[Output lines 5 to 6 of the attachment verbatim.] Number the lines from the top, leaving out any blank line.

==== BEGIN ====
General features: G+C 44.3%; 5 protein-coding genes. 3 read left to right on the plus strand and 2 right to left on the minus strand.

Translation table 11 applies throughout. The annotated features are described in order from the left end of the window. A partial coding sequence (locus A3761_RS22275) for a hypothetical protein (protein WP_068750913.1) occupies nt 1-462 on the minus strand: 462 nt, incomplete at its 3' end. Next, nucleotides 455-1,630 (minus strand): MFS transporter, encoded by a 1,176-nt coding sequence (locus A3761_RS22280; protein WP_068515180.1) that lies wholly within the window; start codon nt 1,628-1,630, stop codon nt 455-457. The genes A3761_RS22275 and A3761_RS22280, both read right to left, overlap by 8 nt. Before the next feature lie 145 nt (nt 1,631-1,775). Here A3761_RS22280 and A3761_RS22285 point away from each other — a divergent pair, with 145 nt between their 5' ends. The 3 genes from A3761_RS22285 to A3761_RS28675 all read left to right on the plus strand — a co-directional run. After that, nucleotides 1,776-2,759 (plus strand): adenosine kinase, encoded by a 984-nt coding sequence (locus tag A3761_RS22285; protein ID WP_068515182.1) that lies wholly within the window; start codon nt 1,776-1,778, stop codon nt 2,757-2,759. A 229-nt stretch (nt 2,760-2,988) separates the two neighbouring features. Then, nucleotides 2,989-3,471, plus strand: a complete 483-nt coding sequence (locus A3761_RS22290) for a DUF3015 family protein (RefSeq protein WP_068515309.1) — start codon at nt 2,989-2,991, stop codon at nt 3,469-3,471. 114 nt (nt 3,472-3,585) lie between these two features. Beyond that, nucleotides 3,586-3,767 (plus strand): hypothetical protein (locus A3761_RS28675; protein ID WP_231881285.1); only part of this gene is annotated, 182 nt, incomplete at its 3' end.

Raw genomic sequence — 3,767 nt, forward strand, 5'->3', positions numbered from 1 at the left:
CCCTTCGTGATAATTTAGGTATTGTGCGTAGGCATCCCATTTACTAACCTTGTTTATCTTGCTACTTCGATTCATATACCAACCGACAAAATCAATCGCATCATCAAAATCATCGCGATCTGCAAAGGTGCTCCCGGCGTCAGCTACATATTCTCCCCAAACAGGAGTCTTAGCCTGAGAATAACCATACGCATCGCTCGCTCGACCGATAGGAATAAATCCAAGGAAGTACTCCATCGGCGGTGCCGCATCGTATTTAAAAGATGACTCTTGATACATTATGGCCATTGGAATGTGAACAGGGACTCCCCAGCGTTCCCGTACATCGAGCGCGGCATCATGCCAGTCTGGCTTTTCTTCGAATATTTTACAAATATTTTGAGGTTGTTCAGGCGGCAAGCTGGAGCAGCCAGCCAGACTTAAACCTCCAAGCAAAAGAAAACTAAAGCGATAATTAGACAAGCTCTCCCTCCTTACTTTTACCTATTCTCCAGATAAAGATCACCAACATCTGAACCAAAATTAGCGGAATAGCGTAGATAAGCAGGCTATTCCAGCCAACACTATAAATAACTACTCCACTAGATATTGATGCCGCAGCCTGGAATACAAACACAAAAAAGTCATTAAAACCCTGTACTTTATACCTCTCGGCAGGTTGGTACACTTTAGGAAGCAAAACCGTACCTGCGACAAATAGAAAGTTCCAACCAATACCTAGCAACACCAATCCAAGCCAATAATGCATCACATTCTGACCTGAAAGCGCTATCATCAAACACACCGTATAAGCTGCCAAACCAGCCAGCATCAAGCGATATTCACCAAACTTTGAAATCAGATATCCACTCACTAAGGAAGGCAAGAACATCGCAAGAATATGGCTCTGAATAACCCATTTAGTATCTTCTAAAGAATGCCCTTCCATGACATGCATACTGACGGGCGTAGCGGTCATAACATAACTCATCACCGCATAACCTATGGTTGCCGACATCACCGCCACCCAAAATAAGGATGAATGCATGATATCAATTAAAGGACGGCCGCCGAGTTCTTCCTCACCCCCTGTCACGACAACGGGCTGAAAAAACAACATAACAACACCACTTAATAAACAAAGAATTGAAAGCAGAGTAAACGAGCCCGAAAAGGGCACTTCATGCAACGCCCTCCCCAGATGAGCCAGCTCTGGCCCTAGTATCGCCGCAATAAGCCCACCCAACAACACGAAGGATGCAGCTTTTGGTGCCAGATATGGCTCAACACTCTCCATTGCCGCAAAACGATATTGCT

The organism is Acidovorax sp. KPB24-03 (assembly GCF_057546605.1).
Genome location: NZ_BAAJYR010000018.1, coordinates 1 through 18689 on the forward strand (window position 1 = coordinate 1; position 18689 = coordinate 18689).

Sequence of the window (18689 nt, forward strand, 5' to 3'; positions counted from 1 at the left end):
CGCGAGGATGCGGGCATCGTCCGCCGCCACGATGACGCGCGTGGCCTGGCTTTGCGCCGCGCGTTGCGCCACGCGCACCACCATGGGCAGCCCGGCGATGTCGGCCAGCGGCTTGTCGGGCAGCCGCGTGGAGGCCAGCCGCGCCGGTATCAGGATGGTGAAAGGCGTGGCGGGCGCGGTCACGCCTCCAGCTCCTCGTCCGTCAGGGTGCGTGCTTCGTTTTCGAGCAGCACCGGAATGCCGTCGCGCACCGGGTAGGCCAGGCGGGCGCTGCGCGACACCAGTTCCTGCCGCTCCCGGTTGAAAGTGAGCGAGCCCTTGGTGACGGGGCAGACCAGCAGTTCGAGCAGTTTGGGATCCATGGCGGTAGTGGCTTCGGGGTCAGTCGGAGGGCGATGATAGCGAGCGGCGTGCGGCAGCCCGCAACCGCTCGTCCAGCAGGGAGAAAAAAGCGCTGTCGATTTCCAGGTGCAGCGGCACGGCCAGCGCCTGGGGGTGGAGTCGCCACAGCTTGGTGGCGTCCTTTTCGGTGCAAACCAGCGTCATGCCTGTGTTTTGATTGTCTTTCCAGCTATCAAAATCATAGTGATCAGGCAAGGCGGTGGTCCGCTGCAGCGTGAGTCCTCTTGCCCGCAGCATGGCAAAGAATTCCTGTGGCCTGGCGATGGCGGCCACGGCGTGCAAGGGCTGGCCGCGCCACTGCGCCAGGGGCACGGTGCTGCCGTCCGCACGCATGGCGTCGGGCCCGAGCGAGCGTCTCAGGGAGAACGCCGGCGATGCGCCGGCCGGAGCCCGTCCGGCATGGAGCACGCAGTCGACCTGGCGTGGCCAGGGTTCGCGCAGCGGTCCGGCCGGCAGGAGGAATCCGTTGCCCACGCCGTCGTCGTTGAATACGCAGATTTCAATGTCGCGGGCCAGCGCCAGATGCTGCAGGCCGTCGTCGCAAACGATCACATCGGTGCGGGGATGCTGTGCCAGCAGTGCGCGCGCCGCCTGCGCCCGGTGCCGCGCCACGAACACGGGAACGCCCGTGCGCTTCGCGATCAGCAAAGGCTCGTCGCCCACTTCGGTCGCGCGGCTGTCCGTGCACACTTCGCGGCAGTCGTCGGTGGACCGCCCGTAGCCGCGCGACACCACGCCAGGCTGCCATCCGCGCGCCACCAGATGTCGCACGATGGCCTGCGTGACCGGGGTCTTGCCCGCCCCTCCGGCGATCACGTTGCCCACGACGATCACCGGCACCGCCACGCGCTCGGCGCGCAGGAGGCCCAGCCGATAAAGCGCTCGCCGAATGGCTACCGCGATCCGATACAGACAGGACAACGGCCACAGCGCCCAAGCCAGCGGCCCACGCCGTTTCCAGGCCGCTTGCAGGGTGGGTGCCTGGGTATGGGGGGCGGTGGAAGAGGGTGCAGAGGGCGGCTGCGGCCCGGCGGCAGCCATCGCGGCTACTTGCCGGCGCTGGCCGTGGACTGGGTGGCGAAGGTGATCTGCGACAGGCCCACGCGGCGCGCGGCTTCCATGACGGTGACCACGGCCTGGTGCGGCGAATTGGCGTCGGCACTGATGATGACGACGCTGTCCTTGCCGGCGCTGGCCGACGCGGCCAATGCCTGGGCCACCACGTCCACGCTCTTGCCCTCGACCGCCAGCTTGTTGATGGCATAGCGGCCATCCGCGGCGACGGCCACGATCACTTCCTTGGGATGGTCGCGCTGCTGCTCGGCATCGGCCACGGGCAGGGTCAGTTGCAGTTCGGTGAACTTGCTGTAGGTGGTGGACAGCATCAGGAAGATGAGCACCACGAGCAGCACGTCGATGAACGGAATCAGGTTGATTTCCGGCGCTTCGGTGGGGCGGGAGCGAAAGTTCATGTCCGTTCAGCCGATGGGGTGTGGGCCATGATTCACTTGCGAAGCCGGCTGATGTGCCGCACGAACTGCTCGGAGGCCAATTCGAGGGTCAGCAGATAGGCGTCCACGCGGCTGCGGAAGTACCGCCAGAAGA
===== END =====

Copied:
The organism is Acidovorax sp. KPB24-03 (assembly GCF_057546605.1).
Genome location: NZ_BAAJYR010000018.1, coordinates 1 through 18689 on the forward strand (window position 1 = coordinate 1; position 18689 = coordinate 18689).